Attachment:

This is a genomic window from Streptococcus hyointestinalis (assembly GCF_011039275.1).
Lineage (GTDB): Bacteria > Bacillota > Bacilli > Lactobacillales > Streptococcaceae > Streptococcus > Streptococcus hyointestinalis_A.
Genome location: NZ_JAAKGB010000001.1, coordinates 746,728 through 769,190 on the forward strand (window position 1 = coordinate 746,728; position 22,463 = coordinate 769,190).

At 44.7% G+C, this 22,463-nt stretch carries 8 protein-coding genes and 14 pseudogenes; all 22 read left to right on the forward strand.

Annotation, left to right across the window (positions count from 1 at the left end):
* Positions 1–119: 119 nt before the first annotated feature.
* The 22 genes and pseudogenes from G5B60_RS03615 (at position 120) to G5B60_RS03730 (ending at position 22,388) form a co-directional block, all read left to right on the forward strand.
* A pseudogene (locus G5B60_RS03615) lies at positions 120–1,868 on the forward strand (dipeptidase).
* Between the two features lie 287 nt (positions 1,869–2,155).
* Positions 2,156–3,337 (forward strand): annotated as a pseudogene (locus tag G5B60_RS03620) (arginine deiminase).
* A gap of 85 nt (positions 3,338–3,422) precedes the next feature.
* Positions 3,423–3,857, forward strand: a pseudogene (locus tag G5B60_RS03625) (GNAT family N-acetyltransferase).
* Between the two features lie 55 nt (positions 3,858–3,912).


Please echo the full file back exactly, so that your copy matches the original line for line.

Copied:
This is a genomic window from Streptococcus hyointestinalis (assembly GCF_011039275.1).
Lineage (GTDB): Bacteria > Bacillota > Bacilli > Lactobacillales > Streptococcaceae > Streptococcus > Streptococcus hyointestinalis_A.
Genome location: NZ_JAAKGB010000001.1, coordinates 746,728 through 769,190 on the forward strand (window position 1 = coordinate 746,728; position 22,463 = coordinate 769,190).

At 44.7% G+C, this 22,463-nt stretch carries 8 protein-coding genes and 14 pseudogenes; all 22 read left to right on the forward strand.

Annotation, left to right across the window (positions count from 1 at the left end):
* Positions 1–119: 119 nt before the first annotated feature.
* The 22 genes and pseudogenes from G5B60_RS03615 (at position 120) to G5B60_RS03730 (ending at position 22,388) form a co-directional block, all read left to right on the forward strand.
* A pseudogene (locus G5B60_RS03615) lies at positions 120–1,868 on the forward strand (dipeptidase).
* Between the two features lie 287 nt (positions 1,869–2,155).
* Positions 2,156–3,337 (forward strand): annotated as a pseudogene (locus tag G5B60_RS03620) (arginine deiminase).
* A gap of 85 nt (positions 3,338–3,422) precedes the next feature.
* Positions 3,423–3,857, forward strand: a pseudogene (locus tag G5B60_RS03625) (GNAT family N-acetyltransferase).
* Between the two features lie 55 nt (positions 3,858–3,912).